Mathematical Sciences - Working Papers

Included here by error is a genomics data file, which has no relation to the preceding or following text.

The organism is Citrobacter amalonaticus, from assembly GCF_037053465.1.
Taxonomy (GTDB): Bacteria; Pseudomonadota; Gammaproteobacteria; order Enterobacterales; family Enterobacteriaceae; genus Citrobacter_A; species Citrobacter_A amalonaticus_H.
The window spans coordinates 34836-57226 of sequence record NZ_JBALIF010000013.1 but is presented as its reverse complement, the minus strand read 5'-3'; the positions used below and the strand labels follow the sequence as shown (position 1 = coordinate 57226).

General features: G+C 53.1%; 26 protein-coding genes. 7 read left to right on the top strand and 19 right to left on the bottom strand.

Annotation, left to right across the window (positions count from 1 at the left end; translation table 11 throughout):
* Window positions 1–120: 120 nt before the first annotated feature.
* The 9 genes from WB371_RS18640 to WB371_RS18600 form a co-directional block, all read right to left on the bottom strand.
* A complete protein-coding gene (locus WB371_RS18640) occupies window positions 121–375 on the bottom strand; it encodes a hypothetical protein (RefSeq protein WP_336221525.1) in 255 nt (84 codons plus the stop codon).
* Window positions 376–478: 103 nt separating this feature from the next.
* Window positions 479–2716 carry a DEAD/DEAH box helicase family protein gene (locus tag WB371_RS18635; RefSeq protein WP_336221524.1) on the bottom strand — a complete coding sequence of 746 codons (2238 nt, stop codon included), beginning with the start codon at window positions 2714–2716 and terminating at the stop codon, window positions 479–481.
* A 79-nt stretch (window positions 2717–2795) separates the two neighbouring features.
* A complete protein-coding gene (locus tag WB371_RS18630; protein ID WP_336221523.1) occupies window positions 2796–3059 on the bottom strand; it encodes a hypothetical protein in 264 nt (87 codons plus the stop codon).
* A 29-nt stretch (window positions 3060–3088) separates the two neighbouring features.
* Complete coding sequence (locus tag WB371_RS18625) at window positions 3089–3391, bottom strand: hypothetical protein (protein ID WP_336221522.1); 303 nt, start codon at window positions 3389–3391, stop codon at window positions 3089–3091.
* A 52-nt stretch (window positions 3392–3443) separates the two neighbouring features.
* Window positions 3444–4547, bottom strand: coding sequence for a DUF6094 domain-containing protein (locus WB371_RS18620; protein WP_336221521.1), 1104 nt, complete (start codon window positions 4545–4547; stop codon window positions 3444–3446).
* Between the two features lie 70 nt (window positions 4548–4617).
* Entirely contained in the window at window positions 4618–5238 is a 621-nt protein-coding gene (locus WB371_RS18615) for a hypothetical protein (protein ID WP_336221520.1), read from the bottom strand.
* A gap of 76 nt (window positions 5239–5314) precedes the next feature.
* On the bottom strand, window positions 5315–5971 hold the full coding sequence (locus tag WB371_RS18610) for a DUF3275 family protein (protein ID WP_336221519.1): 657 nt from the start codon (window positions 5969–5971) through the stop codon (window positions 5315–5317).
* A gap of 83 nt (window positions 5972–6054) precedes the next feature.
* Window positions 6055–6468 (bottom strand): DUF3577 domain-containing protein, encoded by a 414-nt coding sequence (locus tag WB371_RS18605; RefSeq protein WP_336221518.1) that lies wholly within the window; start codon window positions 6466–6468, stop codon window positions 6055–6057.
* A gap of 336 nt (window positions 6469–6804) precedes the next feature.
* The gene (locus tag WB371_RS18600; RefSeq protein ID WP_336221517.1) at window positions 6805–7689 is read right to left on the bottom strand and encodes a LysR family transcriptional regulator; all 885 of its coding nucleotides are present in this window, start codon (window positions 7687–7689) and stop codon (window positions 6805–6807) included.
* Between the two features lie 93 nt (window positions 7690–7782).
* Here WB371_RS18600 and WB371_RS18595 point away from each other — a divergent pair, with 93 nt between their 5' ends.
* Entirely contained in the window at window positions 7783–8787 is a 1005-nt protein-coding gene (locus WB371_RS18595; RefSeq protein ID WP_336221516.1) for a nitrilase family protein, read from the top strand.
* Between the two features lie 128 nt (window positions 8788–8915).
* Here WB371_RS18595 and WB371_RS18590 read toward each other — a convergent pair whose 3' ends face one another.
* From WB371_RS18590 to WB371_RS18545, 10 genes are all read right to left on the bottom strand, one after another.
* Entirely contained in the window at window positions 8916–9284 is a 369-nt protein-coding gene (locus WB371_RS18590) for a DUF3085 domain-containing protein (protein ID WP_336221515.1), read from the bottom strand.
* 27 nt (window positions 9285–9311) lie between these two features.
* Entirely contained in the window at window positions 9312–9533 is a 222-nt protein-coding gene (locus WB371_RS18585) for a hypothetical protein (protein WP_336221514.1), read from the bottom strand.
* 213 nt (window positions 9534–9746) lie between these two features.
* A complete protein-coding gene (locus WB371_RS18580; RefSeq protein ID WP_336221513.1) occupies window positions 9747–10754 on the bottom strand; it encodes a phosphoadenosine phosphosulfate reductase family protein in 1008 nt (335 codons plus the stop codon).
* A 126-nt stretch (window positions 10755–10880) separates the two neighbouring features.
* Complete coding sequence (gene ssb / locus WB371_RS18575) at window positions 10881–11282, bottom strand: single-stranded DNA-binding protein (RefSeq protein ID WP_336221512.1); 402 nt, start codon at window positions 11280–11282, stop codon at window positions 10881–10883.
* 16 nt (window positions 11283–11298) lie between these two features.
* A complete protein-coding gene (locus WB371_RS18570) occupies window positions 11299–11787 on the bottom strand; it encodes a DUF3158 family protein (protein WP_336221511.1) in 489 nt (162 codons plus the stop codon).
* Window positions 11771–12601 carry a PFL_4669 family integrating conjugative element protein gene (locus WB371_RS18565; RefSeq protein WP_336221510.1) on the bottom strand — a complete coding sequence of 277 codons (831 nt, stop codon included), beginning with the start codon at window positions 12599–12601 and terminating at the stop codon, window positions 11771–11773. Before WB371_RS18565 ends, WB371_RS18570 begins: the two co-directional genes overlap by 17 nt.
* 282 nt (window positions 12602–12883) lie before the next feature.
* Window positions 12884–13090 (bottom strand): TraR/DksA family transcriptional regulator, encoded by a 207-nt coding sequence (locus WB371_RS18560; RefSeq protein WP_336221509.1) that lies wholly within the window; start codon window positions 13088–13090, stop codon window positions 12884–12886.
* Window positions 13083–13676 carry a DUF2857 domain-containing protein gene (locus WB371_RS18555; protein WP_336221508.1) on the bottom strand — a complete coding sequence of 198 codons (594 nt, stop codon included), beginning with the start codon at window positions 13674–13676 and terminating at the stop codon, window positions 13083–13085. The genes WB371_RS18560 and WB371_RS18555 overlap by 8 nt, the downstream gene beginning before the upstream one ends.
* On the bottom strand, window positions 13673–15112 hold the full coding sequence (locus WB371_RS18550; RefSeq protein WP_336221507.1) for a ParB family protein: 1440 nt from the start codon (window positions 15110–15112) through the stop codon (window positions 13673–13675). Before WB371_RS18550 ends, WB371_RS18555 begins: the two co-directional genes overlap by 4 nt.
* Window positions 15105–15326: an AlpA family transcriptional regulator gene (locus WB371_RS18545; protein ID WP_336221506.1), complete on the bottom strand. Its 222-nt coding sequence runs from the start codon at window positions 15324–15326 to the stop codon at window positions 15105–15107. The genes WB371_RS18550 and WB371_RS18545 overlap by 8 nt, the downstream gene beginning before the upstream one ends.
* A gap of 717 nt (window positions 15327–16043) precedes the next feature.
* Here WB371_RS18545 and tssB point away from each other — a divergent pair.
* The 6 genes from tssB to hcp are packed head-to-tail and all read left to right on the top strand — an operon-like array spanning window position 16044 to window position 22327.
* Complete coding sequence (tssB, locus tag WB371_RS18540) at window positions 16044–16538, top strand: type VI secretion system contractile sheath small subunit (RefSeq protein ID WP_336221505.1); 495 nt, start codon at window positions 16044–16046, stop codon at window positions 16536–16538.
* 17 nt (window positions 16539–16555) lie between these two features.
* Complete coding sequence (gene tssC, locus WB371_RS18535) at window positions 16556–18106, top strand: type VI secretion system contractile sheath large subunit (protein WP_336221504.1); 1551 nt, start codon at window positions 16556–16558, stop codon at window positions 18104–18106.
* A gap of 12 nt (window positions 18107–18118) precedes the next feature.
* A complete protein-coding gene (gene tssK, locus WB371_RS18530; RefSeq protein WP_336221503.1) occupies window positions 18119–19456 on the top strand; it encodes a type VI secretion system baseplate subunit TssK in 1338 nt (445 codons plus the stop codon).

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- ItemModeling cortical spreading depression induced by the hyperactivity of interneurons(HAL - Inria, 2017-05-10) Desroches, Mathieu; Faugeras, Olivier; Krupa, Martin; Mantegazza, Massimo; Seventh Framework Programme; Commissariat Général à l'InvestissementCortical spreading depression (CSD) is a wave of transient intense neuronal firing leading to a long lasting depolarization block of neuronal activity. It is a proposed pathological mechanism of migraine with aura. Some molecular/cellular mechanisms of migraine with aura and of CSD have been identified studying a rare mendelian form: familial hemiplegic migraine (FHM). FHM type 1 & 2 are caused by mutations of the CaV2.1 Ca2+ channel and the glial Na+ / K+ pump, respectively, leading to facilitation of CSD in mouse models mainly because of increased glutamatergic transmission/extracellular glutamate build-up. FHM type 3 mutations of the SCN1A gene, coding for the voltage gated sodium channel NaV1.1, cause gain of function of the channel and hyperexcitability of GABAergic interneurons. This leads to the counterintuitive hypothesis that intense firing of interneurons can cause CSD ignition. To test this hypothesis in silico, we developed a computational model of an E-I pair (a pyramidal cell and an interneuron), in which the coupling between the cells in not just synaptic, but takes into account also the effects of the accumulation of extracellular potassium caused by the activity of the neurons and of the synapses. In the context of this model, we show that the intense firing of the interneuron can lead to CSD. We have investigated the effect of various biophysical parameters on the transition to CSD, including the levels of glutamate or GABA, frequency of the interneuron firing and the efficacy of the KCC2 co-transporter. The key element for CSD ignition in our model was the frequency of interneuron firing and the related accumulation of extracellular potassium, which induced a depolarization block of the pyramidal cell. Our model can be used to study other types of activities in microcircuits and of couplings between excitatory and inhibitory neurons.